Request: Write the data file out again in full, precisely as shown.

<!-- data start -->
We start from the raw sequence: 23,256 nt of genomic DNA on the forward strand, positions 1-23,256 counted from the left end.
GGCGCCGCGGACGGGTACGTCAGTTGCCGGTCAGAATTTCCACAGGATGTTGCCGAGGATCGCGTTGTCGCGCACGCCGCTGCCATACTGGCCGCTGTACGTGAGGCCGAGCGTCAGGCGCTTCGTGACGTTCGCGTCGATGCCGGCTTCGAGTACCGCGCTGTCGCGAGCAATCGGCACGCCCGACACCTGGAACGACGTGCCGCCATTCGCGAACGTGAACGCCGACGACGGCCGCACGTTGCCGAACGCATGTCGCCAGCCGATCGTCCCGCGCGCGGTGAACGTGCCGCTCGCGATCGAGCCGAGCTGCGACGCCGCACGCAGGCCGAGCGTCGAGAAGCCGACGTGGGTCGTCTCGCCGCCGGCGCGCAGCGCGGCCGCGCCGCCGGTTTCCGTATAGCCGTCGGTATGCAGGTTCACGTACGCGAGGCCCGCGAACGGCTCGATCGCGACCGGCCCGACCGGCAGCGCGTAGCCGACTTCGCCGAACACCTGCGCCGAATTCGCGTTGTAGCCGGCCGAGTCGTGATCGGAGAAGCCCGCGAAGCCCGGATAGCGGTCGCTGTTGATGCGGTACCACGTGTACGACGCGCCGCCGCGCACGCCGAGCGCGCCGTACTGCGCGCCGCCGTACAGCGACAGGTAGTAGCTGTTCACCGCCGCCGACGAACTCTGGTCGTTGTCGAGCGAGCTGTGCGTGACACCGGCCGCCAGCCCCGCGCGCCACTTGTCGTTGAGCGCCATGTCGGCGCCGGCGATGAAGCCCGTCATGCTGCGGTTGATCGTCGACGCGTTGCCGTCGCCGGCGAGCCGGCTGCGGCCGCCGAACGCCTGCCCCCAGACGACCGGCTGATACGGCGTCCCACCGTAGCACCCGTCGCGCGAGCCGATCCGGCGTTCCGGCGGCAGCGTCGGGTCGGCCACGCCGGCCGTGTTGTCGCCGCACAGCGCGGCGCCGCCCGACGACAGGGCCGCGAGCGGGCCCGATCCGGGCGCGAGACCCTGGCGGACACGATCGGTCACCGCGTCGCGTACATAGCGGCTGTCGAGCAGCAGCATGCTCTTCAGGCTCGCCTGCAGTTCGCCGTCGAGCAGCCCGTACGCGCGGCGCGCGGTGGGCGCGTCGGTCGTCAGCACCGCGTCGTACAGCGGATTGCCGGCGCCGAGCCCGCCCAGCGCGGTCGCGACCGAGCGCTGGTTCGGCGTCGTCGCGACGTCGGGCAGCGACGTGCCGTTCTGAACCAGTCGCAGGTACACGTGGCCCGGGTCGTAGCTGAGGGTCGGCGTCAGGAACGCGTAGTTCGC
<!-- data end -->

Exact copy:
We start from the raw sequence: 23,256 nt of genomic DNA on the forward strand, positions 1-23,256 counted from the left end.
GGCGCCGCGGACGGGTACGTCAGTTGCCGGTCAGAATTTCCACAGGATGTTGCCGAGGATCGCGTTGTCGCGCACGCCGCTGCCATACTGGCCGCTGTACGTGAGGCCGAGCGTCAGGCGCTTCGTGACGTTCGCGTCGATGCCGGCTTCGAGTACCGCGCTGTCGCGAGCAATCGGCACGCCCGACACCTGGAACGACGTGCCGCCATTCGCGAACGTGAACGCCGACGACGGCCGCACGTTGCCGAACGCATGTCGCCAGCCGATCGTCCCGCGCGCGGTGAACGTGCCGCTCGCGATCGAGCCGAGCTGCGACGCCGCACGCAGGCCGAGCGTCGAGAAGCCGACGTGGGTCGTCTCGCCGCCGGCGCGCAGCGCGGCCGCGCCGCCGGTTTCCGTATAGCCGTCGGTATGCAGGTTCACGTACGCGAGGCCCGCGAACGGCTCGATCGCGACCGGCCCGACCGGCAGCGCGTAGCCGACTTCGCCGAACACCTGCGCCGAATTCGCGTTGTAGCCGGCCGAGTCGTGATCGGAGAAGCCCGCGAAGCCCGGATAGCGGTCGCTGTTGATGCGGTACCACGTGTACGACGCGCCGCCGCGCACGCCGAGCGCGCCGTACTGCGCGCCGCCGTACAGCGACAGGTAGTAGCTGTTCACCGCCGCCGACGAACTCTGGTCGTTGTCGAGCGAGCTGTGCGTGACACCGGCCGCCAGCCCCGCGCGCCACTTGTCGTTGAGCGCCATGTCGGCGCCGGCGATGAAGCCCGTCATGCTGCGGTTGATCGTCGACGCGTTGCCGTCGCCGGCGAGCCGGCTGCGGCCGCCGAACGCCTGCCCCCAGACGACCGGCTGATACGGCGTCCCACCGTAGCACCCGTCGCGCGAGCCGATCCGGCGTTCCGGCGGCAGCGTCGGGTCGGCCACGCCGGCCGTGTTGTCGCCGCACAGCGCGGCGCCGCCCGACGACAGGGCCGCGAGCGGGCCCGATCCGGGCGCGAGACCCTGGCGGACACGATCGGTCACCGCGTCGCGTACATAGCGGCTGTCGAGCAGCAGCATGCTCTTCAGGCTCGCCTGCAGTTCGCCGTCGAGCAGCCCGTACGCGCGGCGCGCGGTGGGCGCGTCGGTCGTCAGCACCGCGTCGTACAGCGGATTGCCGGCGCCGAGCCCGCCCAGCGCGGTCGCGACCGAGCGCTGGTTCGGCGTCGTCGCGACGTCGGGCAGCGACGTGCCGTTCTGAACCAGTCGCAGGTACACGTGGCCCGGGTCGTAGCTGAGGGTCGGCGTCAGGAACGCGTAGTTCGC